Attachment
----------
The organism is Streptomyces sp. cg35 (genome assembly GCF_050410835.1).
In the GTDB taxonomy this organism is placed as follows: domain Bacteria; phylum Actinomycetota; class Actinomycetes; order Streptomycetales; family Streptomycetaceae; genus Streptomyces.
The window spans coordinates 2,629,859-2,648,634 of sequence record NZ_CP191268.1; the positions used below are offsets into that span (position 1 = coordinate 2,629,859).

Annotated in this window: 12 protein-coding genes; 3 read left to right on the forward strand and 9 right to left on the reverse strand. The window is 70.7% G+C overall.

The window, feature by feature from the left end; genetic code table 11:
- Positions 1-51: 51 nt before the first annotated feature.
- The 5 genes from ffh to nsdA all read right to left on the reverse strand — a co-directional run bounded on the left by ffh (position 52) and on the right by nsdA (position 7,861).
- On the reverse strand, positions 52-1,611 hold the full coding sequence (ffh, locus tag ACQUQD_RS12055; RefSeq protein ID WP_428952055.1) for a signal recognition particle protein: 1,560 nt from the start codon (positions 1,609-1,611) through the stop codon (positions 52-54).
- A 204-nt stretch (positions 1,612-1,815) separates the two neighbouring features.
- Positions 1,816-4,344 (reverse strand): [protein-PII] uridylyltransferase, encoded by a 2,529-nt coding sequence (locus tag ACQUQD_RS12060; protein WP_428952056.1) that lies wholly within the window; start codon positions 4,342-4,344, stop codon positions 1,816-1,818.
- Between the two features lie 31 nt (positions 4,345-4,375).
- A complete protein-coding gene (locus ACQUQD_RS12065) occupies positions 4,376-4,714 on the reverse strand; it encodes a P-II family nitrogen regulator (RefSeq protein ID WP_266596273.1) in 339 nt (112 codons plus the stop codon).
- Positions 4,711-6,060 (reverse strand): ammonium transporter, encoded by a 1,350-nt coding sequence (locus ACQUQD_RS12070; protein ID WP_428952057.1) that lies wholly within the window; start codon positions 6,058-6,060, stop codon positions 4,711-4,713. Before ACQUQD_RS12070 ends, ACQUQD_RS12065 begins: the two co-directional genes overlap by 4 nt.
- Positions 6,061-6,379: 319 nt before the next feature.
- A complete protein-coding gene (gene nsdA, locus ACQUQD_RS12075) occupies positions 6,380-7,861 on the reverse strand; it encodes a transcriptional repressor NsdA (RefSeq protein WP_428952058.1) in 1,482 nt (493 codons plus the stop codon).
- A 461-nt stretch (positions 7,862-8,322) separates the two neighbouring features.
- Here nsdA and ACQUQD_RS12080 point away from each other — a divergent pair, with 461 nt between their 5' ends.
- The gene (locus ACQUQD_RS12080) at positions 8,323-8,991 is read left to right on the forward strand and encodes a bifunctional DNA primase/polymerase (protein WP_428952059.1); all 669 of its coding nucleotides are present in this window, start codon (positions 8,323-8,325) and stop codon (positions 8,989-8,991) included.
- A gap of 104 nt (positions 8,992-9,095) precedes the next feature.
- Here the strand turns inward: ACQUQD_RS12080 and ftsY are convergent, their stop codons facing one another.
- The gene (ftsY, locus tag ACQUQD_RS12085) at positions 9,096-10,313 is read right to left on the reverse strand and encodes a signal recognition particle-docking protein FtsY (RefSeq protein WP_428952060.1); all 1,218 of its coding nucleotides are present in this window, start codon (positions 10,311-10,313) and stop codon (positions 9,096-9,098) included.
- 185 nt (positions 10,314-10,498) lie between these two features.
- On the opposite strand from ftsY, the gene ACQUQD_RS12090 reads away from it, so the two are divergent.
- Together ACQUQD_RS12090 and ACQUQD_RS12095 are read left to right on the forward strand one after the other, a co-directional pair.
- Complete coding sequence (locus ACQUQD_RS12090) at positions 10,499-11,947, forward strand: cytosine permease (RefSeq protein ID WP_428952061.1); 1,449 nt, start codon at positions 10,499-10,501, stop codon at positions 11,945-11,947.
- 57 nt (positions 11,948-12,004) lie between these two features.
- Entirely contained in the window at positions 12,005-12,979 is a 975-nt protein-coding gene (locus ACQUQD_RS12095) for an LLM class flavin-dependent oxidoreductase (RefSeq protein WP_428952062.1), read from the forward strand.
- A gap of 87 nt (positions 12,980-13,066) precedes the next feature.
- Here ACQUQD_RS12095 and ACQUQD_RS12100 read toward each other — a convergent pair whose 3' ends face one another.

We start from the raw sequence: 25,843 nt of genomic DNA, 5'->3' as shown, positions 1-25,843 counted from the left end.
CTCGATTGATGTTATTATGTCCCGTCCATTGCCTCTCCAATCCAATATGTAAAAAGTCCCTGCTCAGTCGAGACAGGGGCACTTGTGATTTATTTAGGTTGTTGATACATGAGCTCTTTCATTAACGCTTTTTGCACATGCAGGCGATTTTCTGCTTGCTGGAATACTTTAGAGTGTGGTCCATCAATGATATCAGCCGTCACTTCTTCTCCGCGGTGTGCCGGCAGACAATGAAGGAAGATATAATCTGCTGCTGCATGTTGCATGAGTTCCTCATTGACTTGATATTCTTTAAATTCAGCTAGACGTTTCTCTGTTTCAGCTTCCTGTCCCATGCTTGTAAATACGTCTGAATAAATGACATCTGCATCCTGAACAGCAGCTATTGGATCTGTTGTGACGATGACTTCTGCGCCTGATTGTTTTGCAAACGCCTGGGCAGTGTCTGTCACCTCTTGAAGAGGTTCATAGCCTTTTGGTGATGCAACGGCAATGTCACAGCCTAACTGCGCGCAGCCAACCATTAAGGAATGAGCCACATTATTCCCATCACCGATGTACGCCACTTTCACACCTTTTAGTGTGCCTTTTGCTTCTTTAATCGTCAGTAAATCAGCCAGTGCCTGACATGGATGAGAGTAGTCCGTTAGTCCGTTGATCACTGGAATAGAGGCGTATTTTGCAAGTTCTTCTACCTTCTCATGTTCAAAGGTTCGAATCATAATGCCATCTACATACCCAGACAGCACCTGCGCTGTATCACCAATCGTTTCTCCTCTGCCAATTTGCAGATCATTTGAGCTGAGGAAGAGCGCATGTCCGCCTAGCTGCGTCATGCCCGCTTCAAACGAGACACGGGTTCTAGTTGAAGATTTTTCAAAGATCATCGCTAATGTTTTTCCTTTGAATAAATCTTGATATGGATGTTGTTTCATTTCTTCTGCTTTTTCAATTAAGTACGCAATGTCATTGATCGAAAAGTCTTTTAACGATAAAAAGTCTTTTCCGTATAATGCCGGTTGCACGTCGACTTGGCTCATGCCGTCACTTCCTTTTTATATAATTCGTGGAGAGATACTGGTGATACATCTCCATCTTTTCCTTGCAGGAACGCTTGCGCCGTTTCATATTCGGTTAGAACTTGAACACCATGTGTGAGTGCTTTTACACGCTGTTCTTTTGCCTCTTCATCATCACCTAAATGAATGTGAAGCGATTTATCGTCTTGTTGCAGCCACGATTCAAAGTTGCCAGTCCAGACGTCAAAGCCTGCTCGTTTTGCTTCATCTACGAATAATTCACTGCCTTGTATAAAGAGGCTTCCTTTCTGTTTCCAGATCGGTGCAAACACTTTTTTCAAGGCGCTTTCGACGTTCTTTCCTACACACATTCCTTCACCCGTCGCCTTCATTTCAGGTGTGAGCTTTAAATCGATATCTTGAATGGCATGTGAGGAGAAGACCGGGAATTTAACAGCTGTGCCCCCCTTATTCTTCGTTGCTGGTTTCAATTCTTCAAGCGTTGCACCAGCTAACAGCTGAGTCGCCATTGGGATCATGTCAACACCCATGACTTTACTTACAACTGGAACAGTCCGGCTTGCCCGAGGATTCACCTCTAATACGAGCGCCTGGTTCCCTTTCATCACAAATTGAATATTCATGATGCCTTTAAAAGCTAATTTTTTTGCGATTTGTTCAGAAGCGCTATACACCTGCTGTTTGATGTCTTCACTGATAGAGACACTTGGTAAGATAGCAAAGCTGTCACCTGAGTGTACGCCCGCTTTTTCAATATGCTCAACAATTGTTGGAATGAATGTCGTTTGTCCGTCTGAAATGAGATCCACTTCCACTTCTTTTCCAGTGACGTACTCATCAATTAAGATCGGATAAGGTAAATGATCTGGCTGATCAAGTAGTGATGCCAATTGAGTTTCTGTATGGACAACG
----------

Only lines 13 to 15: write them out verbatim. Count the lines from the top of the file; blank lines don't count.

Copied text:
- Positions 4,711-6,060 (reverse strand): ammonium transporter, encoded by a 1,350-nt coding sequence (locus ACQUQD_RS12070; protein ID WP_428952057.1) that lies wholly within the window; start codon positions 6,058-6,060, stop codon positions 4,711-4,713. Before ACQUQD_RS12070 ends, ACQUQD_RS12065 begins: the two co-directional genes overlap by 4 nt.
- Positions 6,061-6,379: 319 nt before the next feature.
- A complete protein-coding gene (gene nsdA, locus ACQUQD_RS12075) occupies positions 6,380-7,861 on the reverse strand; it encodes a transcriptional repressor NsdA (RefSeq protein WP_428952058.1) in 1,482 nt (493 codons plus the stop codon).